Agony Uncleanswers your questions.
I am one of many staff who unfortunately worked for a college that failed its Ofsted inspection. After a suitable lapse of time and much introspection (and depression) I am able to speak out about the harshness of the inspection routine and the effects it had on colleagues. I accept the inspectorate's findings and would agree that there must be a framework in place that requires colleges to achieve certain standards or face closure. But it is harder to accept that - as a result of the findings - the management who were essentially to blame appeared to take out their frustration and disappointment on those of us, including myself, who were deemed to be below standard. This led to considerable bitterness and a number of staff (including myself) chose to leave. Some of us left the sector, others found other jobs. All would argue that the college leadership failed to keep up with current developments in the inspection system and this ultimately reflected on those who worked at the grasssroots. That simply is not fair.
I do sympathise with you and it is clear that colleges have been caught out by greater emphasis on teaching and learning by the new inspection routine.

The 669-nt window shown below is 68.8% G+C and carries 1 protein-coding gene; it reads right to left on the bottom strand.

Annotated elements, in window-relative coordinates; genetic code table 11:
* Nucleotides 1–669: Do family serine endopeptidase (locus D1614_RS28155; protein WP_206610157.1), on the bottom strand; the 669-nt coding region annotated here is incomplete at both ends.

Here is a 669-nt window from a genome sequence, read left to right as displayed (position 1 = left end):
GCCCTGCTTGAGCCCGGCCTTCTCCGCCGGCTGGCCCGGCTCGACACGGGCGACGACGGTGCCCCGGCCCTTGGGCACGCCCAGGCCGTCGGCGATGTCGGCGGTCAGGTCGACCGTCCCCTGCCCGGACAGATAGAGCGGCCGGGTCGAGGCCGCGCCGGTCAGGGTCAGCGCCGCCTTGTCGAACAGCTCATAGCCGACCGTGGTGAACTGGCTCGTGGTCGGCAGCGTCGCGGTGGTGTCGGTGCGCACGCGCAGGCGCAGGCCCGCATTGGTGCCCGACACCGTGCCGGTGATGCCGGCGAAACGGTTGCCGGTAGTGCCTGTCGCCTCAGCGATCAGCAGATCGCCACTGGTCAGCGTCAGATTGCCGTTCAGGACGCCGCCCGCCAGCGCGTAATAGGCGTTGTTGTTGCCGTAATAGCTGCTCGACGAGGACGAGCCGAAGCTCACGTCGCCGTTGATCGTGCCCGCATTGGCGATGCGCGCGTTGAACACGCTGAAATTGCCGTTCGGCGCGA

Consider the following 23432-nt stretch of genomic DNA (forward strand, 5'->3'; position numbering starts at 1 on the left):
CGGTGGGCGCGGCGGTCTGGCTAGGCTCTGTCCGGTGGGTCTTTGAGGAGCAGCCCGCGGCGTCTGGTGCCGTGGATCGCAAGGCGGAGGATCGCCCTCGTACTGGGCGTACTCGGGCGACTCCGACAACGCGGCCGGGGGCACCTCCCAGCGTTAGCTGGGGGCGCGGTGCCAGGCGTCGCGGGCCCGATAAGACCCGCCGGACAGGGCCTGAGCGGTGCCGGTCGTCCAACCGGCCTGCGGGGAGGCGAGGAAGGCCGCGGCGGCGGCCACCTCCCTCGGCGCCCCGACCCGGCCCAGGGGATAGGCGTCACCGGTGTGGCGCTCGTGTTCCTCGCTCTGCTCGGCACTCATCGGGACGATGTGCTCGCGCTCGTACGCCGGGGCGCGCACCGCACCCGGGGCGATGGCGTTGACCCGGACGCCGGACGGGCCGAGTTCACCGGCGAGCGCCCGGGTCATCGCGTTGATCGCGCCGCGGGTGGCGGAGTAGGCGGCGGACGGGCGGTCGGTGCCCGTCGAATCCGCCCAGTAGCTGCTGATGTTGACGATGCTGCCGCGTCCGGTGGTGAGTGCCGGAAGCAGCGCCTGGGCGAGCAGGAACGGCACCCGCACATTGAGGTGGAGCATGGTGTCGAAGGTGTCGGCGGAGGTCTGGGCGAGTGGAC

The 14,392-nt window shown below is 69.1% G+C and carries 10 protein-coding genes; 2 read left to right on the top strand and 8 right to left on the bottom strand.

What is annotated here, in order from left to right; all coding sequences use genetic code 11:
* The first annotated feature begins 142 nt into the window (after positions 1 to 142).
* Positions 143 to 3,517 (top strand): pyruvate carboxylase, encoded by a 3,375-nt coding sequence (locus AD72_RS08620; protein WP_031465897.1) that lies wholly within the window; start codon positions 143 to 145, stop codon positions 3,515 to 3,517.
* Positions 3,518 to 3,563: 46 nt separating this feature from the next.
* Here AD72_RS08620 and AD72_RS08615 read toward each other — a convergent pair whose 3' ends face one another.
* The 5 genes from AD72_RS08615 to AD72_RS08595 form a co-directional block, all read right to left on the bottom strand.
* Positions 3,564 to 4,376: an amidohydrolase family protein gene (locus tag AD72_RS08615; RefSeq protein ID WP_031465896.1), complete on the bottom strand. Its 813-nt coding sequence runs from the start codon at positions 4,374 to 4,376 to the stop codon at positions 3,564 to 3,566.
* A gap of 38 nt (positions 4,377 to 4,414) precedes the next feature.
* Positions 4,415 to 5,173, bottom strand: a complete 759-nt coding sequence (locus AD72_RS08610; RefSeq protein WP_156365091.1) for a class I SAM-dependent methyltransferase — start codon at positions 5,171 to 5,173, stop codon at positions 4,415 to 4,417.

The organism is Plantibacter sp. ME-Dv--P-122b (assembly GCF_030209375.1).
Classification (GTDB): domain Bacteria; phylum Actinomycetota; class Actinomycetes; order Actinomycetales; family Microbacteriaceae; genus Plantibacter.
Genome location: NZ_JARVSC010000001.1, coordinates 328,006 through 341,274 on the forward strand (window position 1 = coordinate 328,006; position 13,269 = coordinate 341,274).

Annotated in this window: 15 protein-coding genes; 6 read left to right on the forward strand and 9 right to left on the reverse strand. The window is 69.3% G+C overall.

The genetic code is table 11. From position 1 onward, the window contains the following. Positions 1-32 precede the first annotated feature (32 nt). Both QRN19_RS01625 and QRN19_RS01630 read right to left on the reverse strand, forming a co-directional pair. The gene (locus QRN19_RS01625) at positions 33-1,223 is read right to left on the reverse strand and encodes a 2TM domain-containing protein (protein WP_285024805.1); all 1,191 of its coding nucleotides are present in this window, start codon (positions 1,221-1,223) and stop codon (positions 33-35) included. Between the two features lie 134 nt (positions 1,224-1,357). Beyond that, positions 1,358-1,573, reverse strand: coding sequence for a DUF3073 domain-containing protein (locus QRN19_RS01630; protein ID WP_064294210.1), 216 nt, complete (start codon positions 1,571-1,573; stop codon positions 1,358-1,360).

Colleges of course have a responsibility to keep up. Certainly, if you feel that you were not adequately led in your last employment and that the blame was placed at your feet, then I would agree that that is unfair. It is, after all, the job of management to ensure self-regulation and to raise standards whether they are facing an inspection or not. I think also that the stigma of failure alters people's perceptions negatively. Combine that with the unsupportive and intrusive post-inspection regime imposed on failed colleges and you have management that suddenly turns ugly. There has to be a better, more supportive way to lift staff and colleges from the doldrums.
Dilemmas should be emailed to Donald Short at email@example.com